How One Creative Is Facilitating More Opportunities for Women in Advertising

Laura Visco is changing the narrative, one invisible talent at a time

Through Visco's InVisible Creatives, agencies and recruiters can search for women in the industry to hire for their open junior-, mid- and senior-level positions.
Stephanie Sibbald

Laura Visco started off her career “failing terribly” after she moved from Argentina to London and dealt with all the challenges that came with it: from learning English to starting over without connections. But that didn’t stop her from excelling, becoming deputy ecd at 72andSunny Amsterdam—as well as a voice for younger creatives and those often overlooked in the industry.

“Experiencing that struggle firsthand made me a better professional and a better, more empathetic manager,” said Visco. “The harder the path, the better you get.”

And Visco’s path certainly wasn’t easy. In lieu of a specialty school or degree focusing on advertising, she dove headfirst into her career, focusing on getting hands-on experience. “The way we teach creativity is broken,” said Visco. “We create case study editors, not communicators.”

In addition to her work for 72andSunny, Visco founded InVisible Creatives, a database-turned-movement that Visco runs with Anomaly associate creative director Maddy Kramer. The initiative aims to change the narrative around women creatives “to give a new perspective, because aspiring female creatives can’t look up to a problem—they can look up to brilliant minds, though,” Visco explained.

Through InVisible Creatives, agencies and recruiters can search for women in the industry to hire for their open junior-, mid- and senior-level positions. Not only will this help balance out the gender inequality in creative departments, but it’ll also extend through the entire advertising industry—at least, that’s the hope. The group also hopes to reframe the conversation across the industry by focusing on the qualified female talent rather than the need to meet a quota in agencies.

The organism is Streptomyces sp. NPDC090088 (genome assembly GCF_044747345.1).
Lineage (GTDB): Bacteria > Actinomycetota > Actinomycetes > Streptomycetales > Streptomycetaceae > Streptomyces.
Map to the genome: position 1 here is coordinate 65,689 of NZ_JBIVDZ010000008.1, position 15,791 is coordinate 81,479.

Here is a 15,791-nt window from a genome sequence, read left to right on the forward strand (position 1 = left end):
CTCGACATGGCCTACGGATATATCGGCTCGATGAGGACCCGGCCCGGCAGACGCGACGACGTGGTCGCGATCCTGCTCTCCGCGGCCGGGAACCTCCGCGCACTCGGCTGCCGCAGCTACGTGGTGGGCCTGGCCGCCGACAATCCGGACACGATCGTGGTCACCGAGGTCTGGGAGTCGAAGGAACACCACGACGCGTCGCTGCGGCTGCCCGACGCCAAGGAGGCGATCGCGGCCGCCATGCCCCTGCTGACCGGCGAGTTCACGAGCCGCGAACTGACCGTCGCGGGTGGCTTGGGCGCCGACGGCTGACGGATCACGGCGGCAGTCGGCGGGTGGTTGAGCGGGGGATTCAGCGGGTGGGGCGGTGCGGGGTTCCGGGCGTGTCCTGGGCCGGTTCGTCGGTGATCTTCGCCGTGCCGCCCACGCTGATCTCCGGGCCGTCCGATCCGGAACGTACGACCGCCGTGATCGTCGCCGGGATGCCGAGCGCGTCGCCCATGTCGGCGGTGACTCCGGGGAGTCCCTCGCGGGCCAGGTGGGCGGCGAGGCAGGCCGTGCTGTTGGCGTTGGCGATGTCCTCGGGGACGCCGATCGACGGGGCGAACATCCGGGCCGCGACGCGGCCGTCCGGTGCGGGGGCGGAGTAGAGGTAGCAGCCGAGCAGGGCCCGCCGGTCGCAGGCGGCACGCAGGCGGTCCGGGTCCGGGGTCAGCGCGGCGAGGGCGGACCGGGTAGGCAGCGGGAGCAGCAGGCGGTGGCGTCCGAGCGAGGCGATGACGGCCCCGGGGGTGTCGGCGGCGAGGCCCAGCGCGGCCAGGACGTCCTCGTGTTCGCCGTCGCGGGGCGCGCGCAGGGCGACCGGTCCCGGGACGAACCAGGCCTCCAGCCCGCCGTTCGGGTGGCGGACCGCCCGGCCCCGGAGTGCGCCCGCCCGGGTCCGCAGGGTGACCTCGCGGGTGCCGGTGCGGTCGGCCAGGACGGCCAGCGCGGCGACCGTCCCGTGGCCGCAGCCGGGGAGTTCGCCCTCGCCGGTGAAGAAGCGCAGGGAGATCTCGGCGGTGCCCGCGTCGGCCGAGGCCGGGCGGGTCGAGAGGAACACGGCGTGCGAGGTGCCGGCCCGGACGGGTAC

Taking it one step further, at this year’s Cannes International Festival of Creativity, InVisible Creatives teamed up with Adweek to create a space at the festival for younger female creatives, especially in a space that often prioritizes only sending executive-level staff. Visco and Kramer started off by calling on agencies to bring more women to Cannes, particularly younger talent. The Adweek-InVisible Creatives event connected these younger creatives with senior creatives, offering them the chance to develop their careers by attending Cannes and also reaping the benefits of learning from prominent industry executives.

Big Mistake

“My biggest failure was that I didn’t ask myself the right questions before moving to London,” explained Visco. “I was promised to work on really good briefs, but I ended up on a toilet paper brand!”

Lesson Learned

“Eventually, nothing really is a mistake. Just a miscalculation,” said Visco. “We learn from failure. And it’s good for our ego to fail.”

How She Got the Gig

After meeting Carlo Cavallone at Cannes in 2014 when he was the executive creative director of 72andSunny Amsterdam, Visco explained that she had a “weird interview.” She continued: “I told him that I hate advertising but love what advertising can do. It can be a powerful tool—if done right.” And even though she didn’t think the interview went well, she’s been with the agency for five years now.

Pro Tip

“We need to encourage a deep understanding of what [creatives] can bring to the industry, from their personal story and skills,” said Visco, elaborating on why a specific advertising education shouldn’t be a job requirement.

This story first appeared in the Aug. 26, 2019, issue of Adweek magazine. Click here to subscribe.

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